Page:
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Porcine dermal collagen (permacol) for sternal reconstruction.

Lee KH, Kim KT, Son HS, Jung JS, Cho JH - Korean J Thorac Cardiovasc Surg (2013)

Bottom Line: In chest wall reconstruction after wide chest wall resection, the use of a musculocutaneous flap or prosthetic materials is inevitable for maintaining thoracic movement and a closed pleural cavity.The mass measured 6.8 cm and involved the sternum, left side of the parasternal area, ribs, and intercostal muscles.Successful chest wall reconstruction without any other complications was achieved, demonstrating the effectiveness of Permacol.

View Article: PubMed Central - PubMed

Affiliation: Department of Thoracic and Cardiovascular Surgery, Korea University College of Medicine, Korea.

ABSTRACT
In chest wall reconstruction after wide chest wall resection, the use of a musculocutaneous flap or prosthetic materials is inevitable for maintaining thoracic movement and a closed pleural cavity. We report a case of a 63-year-old male with a large invasive thymic carcinoma in the anterior mediastinum. The mass measured 6.8 cm and involved the sternum, left side of the parasternal area, ribs, and intercostal muscles. The patient underwent subtotal sternectomy, radical thymectomy, and reconstruction with biological mesh (Permacol). Successful chest wall reconstruction without any other complications was achieved, demonstrating the effectiveness of Permacol.

No MeSH data available.


Related in: MedlinePlus

Permacol sewn into place with 1-0 polypropylene intermittent sutures.
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Figure 4: Permacol sewn into place with 1-0 polypropylene intermittent sutures.

Mentions: The sternum and chest wall defect was wide and chest wall reconstruction using a Permacol patch (20×15 cm) was planned. The margin of the defect was calculated as stated in Fig. 2, and was tailored based on the shape of the defect. Using steel wire for the upper margin, suture of the manubrium and a tailored patch were performed. The tailored patch was anchored at the lateral margins of the bilateral ribs and the lower margin with multiple intermittent sutures using 1/0 polypropylene. Finally, the chest wall reconstruction was completed (Fig. 4).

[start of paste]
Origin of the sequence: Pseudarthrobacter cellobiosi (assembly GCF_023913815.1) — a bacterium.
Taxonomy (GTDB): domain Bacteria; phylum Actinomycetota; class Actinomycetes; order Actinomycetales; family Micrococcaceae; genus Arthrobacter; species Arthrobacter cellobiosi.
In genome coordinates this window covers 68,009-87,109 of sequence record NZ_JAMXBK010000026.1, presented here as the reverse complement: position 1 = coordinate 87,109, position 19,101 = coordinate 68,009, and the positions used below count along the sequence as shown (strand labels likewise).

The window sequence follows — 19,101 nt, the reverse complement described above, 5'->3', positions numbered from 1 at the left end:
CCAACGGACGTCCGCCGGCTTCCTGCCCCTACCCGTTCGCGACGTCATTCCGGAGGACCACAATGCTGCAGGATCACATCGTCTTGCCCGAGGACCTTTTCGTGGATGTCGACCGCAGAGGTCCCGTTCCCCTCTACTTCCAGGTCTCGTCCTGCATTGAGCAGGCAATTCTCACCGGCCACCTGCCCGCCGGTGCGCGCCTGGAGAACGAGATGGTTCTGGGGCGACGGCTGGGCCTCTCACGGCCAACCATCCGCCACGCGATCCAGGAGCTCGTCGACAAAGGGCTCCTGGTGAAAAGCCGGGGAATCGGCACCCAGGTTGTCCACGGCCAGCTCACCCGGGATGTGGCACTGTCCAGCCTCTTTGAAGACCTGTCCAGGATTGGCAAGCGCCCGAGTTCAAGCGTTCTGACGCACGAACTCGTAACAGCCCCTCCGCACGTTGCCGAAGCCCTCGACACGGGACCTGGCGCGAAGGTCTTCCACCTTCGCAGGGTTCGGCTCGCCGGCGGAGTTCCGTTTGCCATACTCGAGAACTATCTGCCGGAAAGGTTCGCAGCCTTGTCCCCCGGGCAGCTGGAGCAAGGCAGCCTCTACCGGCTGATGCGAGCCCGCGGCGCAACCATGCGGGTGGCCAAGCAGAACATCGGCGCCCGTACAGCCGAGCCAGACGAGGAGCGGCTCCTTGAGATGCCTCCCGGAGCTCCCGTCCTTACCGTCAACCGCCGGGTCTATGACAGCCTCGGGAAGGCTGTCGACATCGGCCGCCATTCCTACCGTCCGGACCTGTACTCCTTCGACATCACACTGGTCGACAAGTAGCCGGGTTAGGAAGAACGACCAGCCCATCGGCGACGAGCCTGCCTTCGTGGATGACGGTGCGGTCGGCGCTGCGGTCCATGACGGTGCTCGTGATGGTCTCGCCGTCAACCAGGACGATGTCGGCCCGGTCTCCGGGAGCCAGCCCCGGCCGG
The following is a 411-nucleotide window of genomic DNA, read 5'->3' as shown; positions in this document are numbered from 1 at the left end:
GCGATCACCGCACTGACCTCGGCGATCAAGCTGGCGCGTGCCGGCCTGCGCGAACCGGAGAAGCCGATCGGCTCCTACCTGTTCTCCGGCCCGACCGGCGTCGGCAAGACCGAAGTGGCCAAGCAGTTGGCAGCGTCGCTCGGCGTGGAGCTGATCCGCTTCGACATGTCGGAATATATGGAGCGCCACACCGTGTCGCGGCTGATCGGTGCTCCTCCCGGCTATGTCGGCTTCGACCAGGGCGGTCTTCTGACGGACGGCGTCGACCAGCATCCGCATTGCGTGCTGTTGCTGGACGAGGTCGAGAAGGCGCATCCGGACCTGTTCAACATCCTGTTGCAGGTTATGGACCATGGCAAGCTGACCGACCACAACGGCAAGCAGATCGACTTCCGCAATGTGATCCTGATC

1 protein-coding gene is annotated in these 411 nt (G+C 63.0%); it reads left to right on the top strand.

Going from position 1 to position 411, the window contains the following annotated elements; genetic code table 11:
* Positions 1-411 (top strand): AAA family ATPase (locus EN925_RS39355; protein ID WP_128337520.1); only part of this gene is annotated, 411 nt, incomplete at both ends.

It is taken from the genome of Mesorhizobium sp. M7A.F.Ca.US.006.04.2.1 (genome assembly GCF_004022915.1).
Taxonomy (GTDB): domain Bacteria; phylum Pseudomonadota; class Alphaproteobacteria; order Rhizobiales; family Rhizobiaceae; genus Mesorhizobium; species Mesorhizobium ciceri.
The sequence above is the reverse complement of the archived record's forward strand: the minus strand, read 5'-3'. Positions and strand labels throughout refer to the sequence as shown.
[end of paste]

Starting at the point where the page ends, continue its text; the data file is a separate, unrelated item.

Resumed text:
Porcine dermal collagen (permacol) for sternal reconstruction.

Lee KH, Kim KT, Son HS, Jung JS, Cho JH - Korean J Thorac Cardiovasc Surg (2013)

Permacol sewn into place with 1-0 polypropylene intermittent sutures.
© Copyright Policy - open-access
Related In: Results  -  Collection

License
Show All Figures
getmorefigures.php?uid=PMC3756168&req=5

Figure 4: Permacol sewn into place with 1-0 polypropylene intermittent sutures.
Mentions: The sternum and chest wall defect was wide and chest wall reconstruction using a Permacol patch (20×15 cm) was planned. The margin of the defect was calculated as stated in Fig. 2, and was tailored based on the shape of the defect. Using steel wire for the upper margin, suture of the manubrium and a tailored patch were performed. The tailored patch was anchored at the lateral margins of the bilateral ribs and the lower margin with multiple intermittent sutures using 1/0 polypropylene. Finally, the chest wall reconstruction was completed (Fig. 4).

Bottom Line: In chest wall reconstruction after wide chest wall resection, the use of a musculocutaneous flap or prosthetic materials is inevitable for maintaining thoracic movement and a closed pleural cavity.The mass measured 6.8 cm and involved the sternum, left side of the parasternal area, ribs, and intercostal muscles.Successful chest wall reconstruction without any other complications was achieved, demonstrating the effectiveness of Permacol.

View Article: PubMed Central - PubMed

Affiliation: Department of Thoracic and Cardiovascular Surgery, Korea University College of Medicine, Korea.

ABSTRACT
In chest wall reconstruction after wide chest wall resection, the use of a musculocutaneous flap or prosthetic materials is inevitable for maintaining thoracic movement and a closed pleural cavity. We report a case of a 63-year-old male with a large invasive thymic carcinoma in the anterior mediastinum. The mass measured 6.8 cm and involved the sternum, left side of the parasternal area, ribs, and intercostal muscles. The patient underwent subtotal sternectomy, radical thymectomy, and reconstruction with biological mesh (Permacol). Successful chest wall reconstruction without any other complications was achieved, demonstrating the effectiveness of Permacol.

No MeSH data available.


Related in: MedlinePlus